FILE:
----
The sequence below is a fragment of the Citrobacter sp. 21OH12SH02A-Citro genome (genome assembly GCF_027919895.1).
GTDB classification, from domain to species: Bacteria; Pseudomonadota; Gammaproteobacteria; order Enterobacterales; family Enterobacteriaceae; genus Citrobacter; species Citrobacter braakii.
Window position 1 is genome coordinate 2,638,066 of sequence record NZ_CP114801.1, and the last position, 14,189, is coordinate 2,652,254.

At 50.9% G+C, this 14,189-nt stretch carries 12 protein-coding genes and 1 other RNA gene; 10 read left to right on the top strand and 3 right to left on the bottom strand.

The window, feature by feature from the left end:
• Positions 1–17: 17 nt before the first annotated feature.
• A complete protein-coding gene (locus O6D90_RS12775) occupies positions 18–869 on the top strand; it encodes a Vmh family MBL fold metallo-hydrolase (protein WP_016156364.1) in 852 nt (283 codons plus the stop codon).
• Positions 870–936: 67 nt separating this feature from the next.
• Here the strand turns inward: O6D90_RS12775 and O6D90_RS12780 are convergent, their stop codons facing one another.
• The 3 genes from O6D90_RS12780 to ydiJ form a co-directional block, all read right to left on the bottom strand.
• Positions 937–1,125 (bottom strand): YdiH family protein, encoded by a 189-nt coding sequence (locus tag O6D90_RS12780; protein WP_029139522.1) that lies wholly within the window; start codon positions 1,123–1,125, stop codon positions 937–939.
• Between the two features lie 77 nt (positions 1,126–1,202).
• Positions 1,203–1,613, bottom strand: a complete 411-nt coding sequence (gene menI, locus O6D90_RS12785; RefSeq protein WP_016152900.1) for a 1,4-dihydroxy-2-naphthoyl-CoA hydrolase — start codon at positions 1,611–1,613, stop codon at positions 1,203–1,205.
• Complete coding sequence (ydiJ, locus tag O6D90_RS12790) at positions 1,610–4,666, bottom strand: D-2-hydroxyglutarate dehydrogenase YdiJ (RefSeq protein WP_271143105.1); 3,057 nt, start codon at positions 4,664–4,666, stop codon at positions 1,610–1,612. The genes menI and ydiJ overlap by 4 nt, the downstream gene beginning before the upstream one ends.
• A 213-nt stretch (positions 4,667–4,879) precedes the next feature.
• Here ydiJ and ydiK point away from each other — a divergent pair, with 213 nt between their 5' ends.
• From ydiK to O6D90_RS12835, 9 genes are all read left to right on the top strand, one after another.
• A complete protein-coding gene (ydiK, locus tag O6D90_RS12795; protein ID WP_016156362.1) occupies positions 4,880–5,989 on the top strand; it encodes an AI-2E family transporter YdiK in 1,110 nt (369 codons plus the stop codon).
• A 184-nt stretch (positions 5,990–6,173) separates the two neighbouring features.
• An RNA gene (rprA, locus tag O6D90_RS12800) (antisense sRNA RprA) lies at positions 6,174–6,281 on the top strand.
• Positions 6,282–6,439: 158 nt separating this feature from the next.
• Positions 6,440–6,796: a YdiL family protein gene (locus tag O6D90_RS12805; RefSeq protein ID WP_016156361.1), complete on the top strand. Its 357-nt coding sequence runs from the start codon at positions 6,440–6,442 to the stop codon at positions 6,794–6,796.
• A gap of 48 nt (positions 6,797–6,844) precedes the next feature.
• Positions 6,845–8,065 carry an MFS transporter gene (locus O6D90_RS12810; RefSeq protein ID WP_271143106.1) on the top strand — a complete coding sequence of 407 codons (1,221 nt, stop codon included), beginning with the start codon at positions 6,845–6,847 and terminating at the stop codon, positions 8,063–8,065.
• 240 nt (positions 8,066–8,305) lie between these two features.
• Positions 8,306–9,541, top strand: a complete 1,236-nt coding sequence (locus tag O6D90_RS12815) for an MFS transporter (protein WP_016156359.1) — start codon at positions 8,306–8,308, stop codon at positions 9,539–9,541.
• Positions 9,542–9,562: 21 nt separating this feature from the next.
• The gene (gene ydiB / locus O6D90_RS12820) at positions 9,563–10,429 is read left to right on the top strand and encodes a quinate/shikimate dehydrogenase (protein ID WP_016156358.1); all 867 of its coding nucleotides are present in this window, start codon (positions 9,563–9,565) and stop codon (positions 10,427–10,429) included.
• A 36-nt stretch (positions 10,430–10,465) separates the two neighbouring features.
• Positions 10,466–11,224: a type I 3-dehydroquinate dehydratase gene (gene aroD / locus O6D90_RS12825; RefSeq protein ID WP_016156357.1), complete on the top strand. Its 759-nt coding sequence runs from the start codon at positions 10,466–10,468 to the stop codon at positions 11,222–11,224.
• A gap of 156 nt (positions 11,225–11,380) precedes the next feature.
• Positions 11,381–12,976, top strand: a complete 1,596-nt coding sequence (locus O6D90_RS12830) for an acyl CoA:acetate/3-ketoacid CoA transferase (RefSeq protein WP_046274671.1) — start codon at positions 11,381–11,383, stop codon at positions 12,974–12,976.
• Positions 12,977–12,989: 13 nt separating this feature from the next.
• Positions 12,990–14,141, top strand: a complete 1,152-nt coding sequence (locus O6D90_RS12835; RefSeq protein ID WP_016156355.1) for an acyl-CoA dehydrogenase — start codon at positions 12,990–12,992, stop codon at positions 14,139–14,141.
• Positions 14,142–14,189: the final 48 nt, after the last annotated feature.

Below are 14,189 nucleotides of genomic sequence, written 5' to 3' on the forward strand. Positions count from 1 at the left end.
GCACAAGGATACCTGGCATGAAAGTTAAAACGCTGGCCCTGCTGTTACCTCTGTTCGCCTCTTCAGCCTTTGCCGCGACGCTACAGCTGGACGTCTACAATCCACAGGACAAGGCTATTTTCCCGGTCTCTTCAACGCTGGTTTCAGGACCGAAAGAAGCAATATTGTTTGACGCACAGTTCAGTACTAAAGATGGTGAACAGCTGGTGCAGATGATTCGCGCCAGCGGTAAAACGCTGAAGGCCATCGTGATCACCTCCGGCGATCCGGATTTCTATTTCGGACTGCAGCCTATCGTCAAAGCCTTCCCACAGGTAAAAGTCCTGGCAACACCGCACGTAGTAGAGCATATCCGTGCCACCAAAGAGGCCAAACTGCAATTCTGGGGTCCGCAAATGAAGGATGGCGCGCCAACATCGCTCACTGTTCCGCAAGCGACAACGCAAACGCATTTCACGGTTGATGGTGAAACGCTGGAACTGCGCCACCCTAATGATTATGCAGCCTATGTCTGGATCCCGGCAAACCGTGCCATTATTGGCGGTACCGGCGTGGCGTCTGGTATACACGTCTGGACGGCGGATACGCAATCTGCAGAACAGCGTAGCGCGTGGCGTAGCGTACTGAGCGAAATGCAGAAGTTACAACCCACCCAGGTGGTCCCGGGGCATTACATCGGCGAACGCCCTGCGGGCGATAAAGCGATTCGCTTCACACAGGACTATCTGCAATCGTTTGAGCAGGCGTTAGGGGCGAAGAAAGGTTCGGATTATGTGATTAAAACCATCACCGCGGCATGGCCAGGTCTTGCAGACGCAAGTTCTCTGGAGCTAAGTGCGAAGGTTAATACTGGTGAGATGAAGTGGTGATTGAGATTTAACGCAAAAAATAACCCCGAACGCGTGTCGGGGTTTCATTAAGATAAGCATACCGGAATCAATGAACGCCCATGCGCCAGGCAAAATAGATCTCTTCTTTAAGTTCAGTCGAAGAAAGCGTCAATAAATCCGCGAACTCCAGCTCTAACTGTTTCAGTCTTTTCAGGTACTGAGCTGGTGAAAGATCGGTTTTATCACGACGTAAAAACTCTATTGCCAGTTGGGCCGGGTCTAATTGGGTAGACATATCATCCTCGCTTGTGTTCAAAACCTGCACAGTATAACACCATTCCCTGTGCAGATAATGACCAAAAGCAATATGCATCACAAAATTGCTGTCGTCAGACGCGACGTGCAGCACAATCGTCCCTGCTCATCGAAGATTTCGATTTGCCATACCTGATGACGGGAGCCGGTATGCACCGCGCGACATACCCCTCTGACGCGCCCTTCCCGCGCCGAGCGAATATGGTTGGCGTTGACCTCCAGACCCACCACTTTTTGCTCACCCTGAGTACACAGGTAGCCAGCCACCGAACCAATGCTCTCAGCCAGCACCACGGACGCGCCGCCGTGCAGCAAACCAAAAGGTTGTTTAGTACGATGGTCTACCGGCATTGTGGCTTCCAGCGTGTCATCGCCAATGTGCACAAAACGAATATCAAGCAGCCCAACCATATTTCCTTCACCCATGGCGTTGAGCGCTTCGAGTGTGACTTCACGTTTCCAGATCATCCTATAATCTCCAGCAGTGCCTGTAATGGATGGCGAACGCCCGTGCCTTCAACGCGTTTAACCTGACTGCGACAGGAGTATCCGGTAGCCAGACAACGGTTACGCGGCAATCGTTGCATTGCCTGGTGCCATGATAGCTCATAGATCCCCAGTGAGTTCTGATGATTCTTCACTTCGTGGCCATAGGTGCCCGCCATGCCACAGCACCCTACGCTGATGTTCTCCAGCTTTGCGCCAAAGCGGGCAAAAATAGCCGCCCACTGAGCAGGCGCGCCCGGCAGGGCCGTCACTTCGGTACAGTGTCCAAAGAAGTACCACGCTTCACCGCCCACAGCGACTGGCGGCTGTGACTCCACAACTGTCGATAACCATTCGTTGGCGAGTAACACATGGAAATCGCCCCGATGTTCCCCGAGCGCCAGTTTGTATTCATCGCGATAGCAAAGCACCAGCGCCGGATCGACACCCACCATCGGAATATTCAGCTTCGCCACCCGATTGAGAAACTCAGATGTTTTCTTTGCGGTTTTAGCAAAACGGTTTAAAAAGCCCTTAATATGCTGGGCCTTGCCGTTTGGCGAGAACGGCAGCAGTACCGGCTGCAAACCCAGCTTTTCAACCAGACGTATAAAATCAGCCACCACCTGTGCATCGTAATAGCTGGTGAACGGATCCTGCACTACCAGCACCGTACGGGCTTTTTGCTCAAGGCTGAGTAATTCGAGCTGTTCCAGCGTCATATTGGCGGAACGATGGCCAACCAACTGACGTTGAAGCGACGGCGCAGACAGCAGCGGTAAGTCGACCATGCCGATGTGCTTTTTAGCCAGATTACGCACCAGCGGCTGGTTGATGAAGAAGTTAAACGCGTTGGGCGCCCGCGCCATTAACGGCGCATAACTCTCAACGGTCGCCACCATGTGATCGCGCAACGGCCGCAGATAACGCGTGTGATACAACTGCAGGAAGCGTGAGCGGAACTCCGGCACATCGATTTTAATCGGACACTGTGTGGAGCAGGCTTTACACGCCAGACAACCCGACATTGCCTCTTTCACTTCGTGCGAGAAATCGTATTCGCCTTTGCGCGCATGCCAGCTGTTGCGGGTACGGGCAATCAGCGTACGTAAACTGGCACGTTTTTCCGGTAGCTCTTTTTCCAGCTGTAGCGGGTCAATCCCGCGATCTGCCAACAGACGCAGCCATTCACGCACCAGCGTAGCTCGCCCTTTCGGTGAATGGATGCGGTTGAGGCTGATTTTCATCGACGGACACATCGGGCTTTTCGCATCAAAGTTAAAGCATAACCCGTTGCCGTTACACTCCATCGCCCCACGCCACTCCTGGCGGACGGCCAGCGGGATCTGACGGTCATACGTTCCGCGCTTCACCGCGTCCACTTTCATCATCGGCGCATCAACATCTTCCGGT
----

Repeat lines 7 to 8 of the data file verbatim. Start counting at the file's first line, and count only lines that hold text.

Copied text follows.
• A complete protein-coding gene (locus O6D90_RS12775) occupies positions 18–869 on the top strand; it encodes a Vmh family MBL fold metallo-hydrolase (protein WP_016156364.1) in 852 nt (283 codons plus the stop codon).
• Positions 870–936: 67 nt separating this feature from the next.